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Rest and recovery is part of training too 

We all know that exercise plays a huge roll in our overall health and wellbeing and daily exercise has long been associated with better quality sleep, yet not all of us get an optimal amount of sleep each night or we have poor quality of sleep. 

Many of us love physical activity and look forward to it, but for some exercising can be a drag especially if you are tired from a lack of quality sleep. We often find that poor sleep may contribute to low physical activity levels or performance the next day as you feel too tired, slow and unmotivated to get moving, thus creating a negative cycle that is easy to fall into.  Also if our body hasn’t had enough time to rest and recover we are more susceptible to injury or burn out.  

So let’s first look at the numerous ways that exercise plays a positive role in our lives… 

  • Supports cardiovascular health 
  • Improves circulation and metabolism 
  • Aids immune function 
  • Healthy weight management
  • Boosts confidence
  • Builds mental and physical strength
  • Improves mood
  • Helps depression
  • Stronger bones
  • Boosts energy levels
  • Builds confidence
  • Aids better sleep
  • Lower risk of falls
  • Self-resilience
  • Better brain health
  • Willingness to face challenges 


Exercising with others has boosted benefits, whether its walking with a friend or in a group exercise class by helping to increase our social contact and sense of belonging. 


woman running up stairs


Move your body daily 

Moving your body daily in moderate-intensity exercise for at least 30min will help all of the above. I also recommend strength-building exercise at least twice a week.  Remember that you can start small and build up, doing some physical activity is always better than doing none. If you currently do no physical activity, or are in a sleep-deprived cycle, start by doing what you can and slowly work towards the goal of 30 minutes per day. It’s much better to build up slowly and be able to maintain it than go at it all guns blazing and burn out. Always the hardest part of the workout, class or walk is beginning, you always feel better after, so sometimes we need to take the difficult action of starting something so that our future self will thank us for it! 


woman sleeping in bed on her side


Stressless and sleep better 

Exercise increases your body’s production of endorphins, your feel-good neurotransmitters,  invariably you finish your exercise session and feel more positive, optimistic and relaxed. Stress is a huge disrupter of sleep, often when we lay our head on the pillow the mind is still whirling with worries, thoughts and stresses from the day. Heading to the gym, getting out for a walk or a run is a great way to destress and clear out the mind.  It’s often when we are most stressed that we feel like we don’t have the time to get to the gym.  The key is to set yourself up for success, not a failure, book in your workout just like you would any other appointment in the day. This is your non-negotiable mental and physical health discipline that you will that yourself for later. Pretty much all forms of exercise help ease the day’s stresses, but many find the rhythmic, repetitive motion of many types of cardiovascular training (think running, rowing or elliptical) work particularly well, while the slowing of pace that accompanies yoga will relax both body and mind.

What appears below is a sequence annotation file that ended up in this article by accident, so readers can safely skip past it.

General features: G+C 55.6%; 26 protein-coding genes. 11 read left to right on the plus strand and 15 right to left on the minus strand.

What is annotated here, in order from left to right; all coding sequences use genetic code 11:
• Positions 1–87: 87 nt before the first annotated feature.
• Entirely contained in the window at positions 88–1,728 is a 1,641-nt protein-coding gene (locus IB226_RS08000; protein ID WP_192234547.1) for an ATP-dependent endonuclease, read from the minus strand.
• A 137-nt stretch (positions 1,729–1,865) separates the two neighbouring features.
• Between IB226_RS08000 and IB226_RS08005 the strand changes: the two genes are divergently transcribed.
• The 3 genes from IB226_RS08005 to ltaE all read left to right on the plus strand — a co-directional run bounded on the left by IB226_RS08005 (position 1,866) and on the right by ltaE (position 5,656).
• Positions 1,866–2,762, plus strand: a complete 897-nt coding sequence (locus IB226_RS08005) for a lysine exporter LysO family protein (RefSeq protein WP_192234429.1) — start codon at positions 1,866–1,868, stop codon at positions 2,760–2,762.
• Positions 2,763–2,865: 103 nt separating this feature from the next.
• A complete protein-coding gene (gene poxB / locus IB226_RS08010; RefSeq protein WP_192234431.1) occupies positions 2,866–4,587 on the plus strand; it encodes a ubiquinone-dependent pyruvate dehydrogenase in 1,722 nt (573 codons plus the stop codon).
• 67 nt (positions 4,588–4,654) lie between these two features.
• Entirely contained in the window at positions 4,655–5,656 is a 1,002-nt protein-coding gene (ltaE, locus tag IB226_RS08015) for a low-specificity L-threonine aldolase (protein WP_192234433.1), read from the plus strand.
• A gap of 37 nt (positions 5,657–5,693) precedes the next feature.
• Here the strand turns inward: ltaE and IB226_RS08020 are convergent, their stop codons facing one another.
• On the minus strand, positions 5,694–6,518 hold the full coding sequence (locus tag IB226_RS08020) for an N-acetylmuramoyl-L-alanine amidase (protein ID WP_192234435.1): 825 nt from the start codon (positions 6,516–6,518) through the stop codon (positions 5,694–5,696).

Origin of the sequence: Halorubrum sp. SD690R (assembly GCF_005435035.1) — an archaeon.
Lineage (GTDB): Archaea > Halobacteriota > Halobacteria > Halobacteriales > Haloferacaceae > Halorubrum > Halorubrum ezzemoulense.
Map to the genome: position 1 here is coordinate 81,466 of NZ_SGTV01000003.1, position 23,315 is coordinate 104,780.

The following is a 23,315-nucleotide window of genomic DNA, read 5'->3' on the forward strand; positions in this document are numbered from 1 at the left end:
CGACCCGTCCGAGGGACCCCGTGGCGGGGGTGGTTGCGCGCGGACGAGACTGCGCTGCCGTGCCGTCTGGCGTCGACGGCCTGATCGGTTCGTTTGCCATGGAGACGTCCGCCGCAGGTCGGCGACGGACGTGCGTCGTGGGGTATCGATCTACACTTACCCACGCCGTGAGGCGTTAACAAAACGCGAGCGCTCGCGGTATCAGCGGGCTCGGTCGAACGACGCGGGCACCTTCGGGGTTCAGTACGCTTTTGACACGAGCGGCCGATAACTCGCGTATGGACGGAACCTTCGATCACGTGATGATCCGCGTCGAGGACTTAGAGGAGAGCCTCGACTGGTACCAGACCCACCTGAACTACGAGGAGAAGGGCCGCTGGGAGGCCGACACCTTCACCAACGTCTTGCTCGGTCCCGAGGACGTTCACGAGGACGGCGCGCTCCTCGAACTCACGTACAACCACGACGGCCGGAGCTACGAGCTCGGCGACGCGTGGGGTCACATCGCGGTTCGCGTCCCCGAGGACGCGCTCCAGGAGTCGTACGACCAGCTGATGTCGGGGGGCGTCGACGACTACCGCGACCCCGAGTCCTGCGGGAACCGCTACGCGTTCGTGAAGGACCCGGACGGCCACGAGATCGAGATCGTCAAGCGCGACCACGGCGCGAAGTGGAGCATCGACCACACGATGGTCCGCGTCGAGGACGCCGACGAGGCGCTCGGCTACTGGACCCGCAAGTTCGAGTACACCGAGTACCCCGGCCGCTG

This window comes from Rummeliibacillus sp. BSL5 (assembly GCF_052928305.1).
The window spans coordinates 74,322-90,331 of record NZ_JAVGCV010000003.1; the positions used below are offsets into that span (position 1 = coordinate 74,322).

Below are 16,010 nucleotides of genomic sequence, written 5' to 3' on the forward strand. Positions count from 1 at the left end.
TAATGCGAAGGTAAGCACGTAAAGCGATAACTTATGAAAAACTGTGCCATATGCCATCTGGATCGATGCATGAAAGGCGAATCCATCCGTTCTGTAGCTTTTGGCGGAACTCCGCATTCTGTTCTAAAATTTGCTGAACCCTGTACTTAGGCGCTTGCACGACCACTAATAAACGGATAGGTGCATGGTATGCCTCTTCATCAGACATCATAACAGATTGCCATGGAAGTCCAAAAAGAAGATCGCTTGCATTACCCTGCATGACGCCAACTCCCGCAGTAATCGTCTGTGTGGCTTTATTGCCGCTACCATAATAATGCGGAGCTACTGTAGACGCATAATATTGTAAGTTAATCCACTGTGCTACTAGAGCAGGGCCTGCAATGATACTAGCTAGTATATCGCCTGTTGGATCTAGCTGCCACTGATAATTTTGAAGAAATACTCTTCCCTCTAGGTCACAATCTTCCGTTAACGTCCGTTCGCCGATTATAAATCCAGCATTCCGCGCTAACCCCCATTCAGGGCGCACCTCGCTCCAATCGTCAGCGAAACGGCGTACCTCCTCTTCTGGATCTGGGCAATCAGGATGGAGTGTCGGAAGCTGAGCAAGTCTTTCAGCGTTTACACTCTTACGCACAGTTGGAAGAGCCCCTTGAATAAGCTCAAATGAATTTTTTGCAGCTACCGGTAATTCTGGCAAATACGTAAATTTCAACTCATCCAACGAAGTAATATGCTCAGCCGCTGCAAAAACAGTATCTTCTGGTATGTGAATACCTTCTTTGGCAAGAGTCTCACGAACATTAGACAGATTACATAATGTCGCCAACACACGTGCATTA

woman waking up and stretching in bed


Practice patience 

While some studies that have been done on people who are already good sleepers report that after acute bouts of exercise, that sleep quality improves. Available evidence also certainly suggests that exercise could be a valuable behavioural therapy for poor or disordered sleep. Research suggests that for people with disordered sleep the benefits take a little longer, more like 10 – 16 weeks to be really observed.

So while it may be frustrating not seeing immediate results, it’s really important to stay consistent in your efforts and practise patience as you build new healthier habits.  If you find it difficult to tune out from the mind chatter then this is where mindfulness and meditation tools are key in helping your progress. 

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About the author

Nikki Ralston

Nikki Ralston is a natural teacher who has been working with the human body for over 20 years as a hands on therapist and yoga teacher. Her passion for yoga, movement and understanding of anatomy, shines through and is infectious to others. Nikki has devised her own ‘Ralston Method’ which provides quality teaching programs and life enhancing movement practices so that people can move better and enjoy their lives to the fullest.

The Ralston Method makes asana, meditation, breath work and mindfulness safe, sustainable and accessible to all. Nikki has been at the forefront of popularising yoga in New Zealand working with everyone from high performance athletes and teams, stressed out executives, injury and trauma recovery, motivating every body to move with skill and precision. Committed to honouring the ancient practice of yoga while making it functional, and relevant for the modern lifestyle.

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